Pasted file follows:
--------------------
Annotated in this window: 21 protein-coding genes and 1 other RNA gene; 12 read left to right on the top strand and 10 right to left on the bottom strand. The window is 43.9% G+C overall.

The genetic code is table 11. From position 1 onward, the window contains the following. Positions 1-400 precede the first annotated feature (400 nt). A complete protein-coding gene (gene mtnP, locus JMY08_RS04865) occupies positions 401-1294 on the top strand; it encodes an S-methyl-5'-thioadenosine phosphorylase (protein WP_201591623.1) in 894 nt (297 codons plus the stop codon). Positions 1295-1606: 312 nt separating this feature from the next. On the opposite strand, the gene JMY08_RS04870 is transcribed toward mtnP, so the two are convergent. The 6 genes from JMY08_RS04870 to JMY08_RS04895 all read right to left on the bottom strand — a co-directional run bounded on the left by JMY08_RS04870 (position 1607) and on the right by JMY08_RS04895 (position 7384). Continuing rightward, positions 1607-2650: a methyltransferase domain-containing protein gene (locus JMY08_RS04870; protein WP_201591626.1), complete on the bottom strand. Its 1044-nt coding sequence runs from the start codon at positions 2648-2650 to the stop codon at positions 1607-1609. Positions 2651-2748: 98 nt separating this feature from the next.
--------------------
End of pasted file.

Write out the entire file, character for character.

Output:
Annotated in this window: 21 protein-coding genes and 1 other RNA gene; 12 read left to right on the top strand and 10 right to left on the bottom strand. The window is 43.9% G+C overall.

The genetic code is table 11. From position 1 onward, the window contains the following. Positions 1-400 precede the first annotated feature (400 nt). A complete protein-coding gene (gene mtnP, locus JMY08_RS04865) occupies positions 401-1294 on the top strand; it encodes an S-methyl-5'-thioadenosine phosphorylase (protein WP_201591623.1) in 894 nt (297 codons plus the stop codon). Positions 1295-1606: 312 nt separating this feature from the next. On the opposite strand, the gene JMY08_RS04870 is transcribed toward mtnP, so the two are convergent. The 6 genes from JMY08_RS04870 to JMY08_RS04895 all read right to left on the bottom strand — a co-directional run bounded on the left by JMY08_RS04870 (position 1607) and on the right by JMY08_RS04895 (position 7384). Continuing rightward, positions 1607-2650: a methyltransferase domain-containing protein gene (locus JMY08_RS04870; protein WP_201591626.1), complete on the bottom strand. Its 1044-nt coding sequence runs from the start codon at positions 2648-2650 to the stop codon at positions 1607-1609. Positions 2651-2748: 98 nt separating this feature from the next.